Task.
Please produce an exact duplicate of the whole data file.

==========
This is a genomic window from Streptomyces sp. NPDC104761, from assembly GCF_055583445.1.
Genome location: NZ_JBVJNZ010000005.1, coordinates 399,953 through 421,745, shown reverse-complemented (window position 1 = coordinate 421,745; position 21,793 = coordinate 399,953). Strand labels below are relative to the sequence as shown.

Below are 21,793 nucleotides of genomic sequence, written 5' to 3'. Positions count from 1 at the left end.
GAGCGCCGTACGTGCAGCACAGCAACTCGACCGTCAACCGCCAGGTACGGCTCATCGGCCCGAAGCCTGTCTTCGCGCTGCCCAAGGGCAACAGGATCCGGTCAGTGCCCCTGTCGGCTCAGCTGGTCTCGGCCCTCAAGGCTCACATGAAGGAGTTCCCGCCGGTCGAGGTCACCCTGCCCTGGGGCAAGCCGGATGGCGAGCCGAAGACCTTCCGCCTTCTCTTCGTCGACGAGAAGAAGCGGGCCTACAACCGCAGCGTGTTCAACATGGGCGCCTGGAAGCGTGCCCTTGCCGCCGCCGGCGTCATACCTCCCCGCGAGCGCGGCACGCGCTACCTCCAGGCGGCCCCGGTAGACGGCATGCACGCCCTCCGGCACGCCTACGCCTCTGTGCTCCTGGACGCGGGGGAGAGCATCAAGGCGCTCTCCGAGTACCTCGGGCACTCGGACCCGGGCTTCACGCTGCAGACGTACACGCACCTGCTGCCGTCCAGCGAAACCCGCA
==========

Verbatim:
This is a genomic window from Streptomyces sp. NPDC104761, from assembly GCF_055583445.1.
Genome location: NZ_JBVJNZ010000005.1, coordinates 399,953 through 421,745, shown reverse-complemented (window position 1 = coordinate 421,745; position 21,793 = coordinate 399,953). Strand labels below are relative to the sequence as shown.

Below are 21,793 nucleotides of genomic sequence, written 5' to 3'. Positions count from 1 at the left end.
GAGCGCCGTACGTGCAGCACAGCAACTCGACCGTCAACCGCCAGGTACGGCTCATCGGCCCGAAGCCTGTCTTCGCGCTGCCCAAGGGCAACAGGATCCGGTCAGTGCCCCTGTCGGCTCAGCTGGTCTCGGCCCTCAAGGCTCACATGAAGGAGTTCCCGCCGGTCGAGGTCACCCTGCCCTGGGGCAAGCCGGATGGCGAGCCGAAGACCTTCCGCCTTCTCTTCGTCGACGAGAAGAAGCGGGCCTACAACCGCAGCGTGTTCAACATGGGCGCCTGGAAGCGTGCCCTTGCCGCCGCCGGCGTCATACCTCCCCGCGAGCGCGGCACGCGCTACCTCCAGGCGGCCCCGGTAGACGGCATGCACGCCCTCCGGCACGCCTACGCCTCTGTGCTCCTGGACGCGGGGGAGAGCATCAAGGCGCTCTCCGAGTACCTCGGGCACTCGGACCCGGGCTTCACGCTGCAGACGTACACGCACCTGCTGCCGTCCAGCGAAACCCGCA